K-19: Hiroshima

You might have seen the movie K-19: The Widowmaker starring Harrison Ford and Liam Neeson, but the real K-19 was never called that. It was nicknamed Hiroshima, and what happened on board was nothing short of hell on earth. Even before the sub almost ended the world, construction and early voyages were plagued by bad luck and death, prompting a naval historian to write, "[...] the launching ramp of the K-19 ran with human blood."

There was such a rush to launch it that workmanship was shoddy — so shoddy that the sub and its crew were on maneuvers in 1961 when a pipe in the reactor room burst. Radiation started leaking and temperatures rose. If the sub had exploded, it would have dumped nuclear material into the waters of the North Atlantic — and that would've been catastrophic.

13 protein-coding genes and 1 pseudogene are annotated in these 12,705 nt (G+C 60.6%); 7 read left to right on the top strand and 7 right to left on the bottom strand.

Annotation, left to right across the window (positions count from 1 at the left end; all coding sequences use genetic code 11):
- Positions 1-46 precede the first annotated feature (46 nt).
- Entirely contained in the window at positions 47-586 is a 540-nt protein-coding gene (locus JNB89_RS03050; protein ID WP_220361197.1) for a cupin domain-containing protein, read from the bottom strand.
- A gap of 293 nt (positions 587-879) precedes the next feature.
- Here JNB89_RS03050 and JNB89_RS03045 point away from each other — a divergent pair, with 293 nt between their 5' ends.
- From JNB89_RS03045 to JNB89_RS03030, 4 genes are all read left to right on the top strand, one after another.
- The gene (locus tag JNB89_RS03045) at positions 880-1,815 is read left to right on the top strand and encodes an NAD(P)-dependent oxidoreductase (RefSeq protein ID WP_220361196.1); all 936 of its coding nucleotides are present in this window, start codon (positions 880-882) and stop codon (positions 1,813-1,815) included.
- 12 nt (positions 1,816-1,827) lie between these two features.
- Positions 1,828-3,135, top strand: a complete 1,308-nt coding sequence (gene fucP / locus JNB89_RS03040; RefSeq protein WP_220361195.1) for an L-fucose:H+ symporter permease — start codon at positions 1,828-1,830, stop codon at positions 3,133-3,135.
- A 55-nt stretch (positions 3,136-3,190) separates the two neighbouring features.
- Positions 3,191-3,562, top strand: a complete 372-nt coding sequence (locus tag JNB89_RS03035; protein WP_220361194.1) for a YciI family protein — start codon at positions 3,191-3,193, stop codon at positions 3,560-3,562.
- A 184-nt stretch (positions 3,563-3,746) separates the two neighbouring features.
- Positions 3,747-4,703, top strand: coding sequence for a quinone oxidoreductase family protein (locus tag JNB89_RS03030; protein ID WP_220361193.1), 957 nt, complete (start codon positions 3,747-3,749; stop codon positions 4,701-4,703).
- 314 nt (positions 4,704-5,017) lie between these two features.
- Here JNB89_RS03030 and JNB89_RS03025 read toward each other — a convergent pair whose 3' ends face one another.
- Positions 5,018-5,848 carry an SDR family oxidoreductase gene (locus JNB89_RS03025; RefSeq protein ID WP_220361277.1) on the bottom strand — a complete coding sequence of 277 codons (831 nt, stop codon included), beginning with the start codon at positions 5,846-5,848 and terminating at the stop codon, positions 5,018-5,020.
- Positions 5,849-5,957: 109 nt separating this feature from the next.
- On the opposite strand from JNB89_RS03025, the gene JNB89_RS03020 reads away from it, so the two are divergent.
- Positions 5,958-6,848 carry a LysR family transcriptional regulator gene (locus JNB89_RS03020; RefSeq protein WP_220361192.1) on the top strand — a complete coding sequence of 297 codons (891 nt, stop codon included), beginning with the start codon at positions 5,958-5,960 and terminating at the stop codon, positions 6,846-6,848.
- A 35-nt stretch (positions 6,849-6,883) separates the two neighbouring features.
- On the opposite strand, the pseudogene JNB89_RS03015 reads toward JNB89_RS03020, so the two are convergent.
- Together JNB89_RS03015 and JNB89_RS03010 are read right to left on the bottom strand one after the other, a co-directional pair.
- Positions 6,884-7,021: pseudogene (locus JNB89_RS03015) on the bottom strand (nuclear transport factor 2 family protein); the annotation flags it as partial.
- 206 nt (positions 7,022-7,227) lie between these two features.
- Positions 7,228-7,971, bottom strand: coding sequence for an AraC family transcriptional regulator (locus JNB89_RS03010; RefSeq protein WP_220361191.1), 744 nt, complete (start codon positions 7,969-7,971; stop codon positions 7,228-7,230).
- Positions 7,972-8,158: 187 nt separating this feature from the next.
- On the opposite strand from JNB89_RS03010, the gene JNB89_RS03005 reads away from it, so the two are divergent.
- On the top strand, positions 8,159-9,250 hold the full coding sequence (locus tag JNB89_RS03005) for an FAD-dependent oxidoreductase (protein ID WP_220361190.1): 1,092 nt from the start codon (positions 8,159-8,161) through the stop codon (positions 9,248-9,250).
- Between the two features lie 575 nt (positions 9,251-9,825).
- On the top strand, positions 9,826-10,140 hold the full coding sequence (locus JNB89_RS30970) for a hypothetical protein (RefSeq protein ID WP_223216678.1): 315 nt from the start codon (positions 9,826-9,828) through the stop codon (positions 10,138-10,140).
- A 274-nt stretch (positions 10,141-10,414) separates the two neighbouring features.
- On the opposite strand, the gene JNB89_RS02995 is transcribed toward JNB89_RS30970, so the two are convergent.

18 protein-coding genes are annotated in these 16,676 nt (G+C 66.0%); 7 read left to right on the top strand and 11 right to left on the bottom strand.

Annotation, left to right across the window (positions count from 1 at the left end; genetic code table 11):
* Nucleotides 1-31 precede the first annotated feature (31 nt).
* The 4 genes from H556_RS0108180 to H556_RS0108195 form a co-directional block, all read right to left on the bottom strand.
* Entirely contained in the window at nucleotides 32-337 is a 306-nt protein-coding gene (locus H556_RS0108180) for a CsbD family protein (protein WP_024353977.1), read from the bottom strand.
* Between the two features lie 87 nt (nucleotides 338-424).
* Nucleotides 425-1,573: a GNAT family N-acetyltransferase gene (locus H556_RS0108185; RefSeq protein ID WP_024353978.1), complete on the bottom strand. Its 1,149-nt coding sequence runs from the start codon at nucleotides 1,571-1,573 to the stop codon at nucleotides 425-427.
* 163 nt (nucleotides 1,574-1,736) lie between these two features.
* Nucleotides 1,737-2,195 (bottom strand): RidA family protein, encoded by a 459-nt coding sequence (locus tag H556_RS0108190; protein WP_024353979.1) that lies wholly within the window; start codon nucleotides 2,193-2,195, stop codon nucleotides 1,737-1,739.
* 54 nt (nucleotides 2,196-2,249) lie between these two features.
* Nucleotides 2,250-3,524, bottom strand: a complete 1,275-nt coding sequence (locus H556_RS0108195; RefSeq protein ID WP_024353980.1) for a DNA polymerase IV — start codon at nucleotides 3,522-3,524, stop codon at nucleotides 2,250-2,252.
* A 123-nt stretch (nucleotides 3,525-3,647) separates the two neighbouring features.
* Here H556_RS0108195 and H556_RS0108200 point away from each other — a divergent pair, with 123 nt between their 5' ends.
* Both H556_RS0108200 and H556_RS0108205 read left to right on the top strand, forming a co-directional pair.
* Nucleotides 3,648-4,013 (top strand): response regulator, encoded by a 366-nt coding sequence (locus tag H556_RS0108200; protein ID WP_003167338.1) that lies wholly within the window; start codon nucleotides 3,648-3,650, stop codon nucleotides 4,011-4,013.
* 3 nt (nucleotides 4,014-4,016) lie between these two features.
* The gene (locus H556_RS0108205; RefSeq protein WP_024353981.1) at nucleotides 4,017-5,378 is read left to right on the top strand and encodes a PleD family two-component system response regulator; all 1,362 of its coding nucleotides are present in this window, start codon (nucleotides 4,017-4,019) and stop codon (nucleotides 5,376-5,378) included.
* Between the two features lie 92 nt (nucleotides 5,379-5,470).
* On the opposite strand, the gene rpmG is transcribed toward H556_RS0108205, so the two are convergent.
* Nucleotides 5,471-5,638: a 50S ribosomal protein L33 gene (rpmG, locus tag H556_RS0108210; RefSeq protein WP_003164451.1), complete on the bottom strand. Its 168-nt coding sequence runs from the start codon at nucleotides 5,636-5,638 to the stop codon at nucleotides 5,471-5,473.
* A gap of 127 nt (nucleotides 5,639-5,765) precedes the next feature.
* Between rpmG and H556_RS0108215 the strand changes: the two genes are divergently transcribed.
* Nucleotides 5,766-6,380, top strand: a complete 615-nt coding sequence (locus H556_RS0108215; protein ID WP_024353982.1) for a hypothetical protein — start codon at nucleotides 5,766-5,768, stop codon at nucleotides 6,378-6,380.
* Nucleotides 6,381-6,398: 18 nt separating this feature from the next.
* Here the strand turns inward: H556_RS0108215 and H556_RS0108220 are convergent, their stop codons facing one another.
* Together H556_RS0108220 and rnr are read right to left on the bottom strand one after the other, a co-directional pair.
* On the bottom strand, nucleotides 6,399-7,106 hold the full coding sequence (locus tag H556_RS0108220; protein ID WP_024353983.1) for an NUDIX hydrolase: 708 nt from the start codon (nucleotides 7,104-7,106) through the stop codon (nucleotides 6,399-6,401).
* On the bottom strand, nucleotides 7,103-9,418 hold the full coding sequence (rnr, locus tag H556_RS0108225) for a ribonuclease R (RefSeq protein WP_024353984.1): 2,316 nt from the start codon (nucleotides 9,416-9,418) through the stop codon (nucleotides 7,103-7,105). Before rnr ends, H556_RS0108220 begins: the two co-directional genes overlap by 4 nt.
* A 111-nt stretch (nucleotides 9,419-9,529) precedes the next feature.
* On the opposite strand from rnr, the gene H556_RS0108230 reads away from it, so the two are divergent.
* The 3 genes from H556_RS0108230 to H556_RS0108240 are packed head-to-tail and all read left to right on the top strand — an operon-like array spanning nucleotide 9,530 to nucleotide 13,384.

The captain organized a series of teams, three men each, who would go into the reactor and try to build a new cooling system. Each team worked for mere minutes before the effects of the radiation got too bad and they needed to send in the next group. 

"Within two hours, we couldn't recognize them," said Captain Nikolai Zateyev, who survived the incident. "People died fully conscious, in terrible pain. [...] They begged us to kill them." All the men on the teams would die, buried in secret graves, too radioactive to be approached by friends and family. K-19 was cleaned up, put back into service, and decommissioned in 1972, after a fire killed another 28 men.

The Chicxulub impact

For a long time, it was one of science's greatest mysteries: what killed the dinosaurs? With the discovery of the Chicxulub impact crater, we finally figured it out. About 66 million years ago (probably on a Thursday, because even the dinosaurs couldn't get the hang of Thursdays), an asteroid hit the earth traveling at around 40,000 miles an hour. The impact had the equivalent effect of setting off 100 trillion tons of dynamite, and it gouged a hole a few miles deep and 115 miles wide.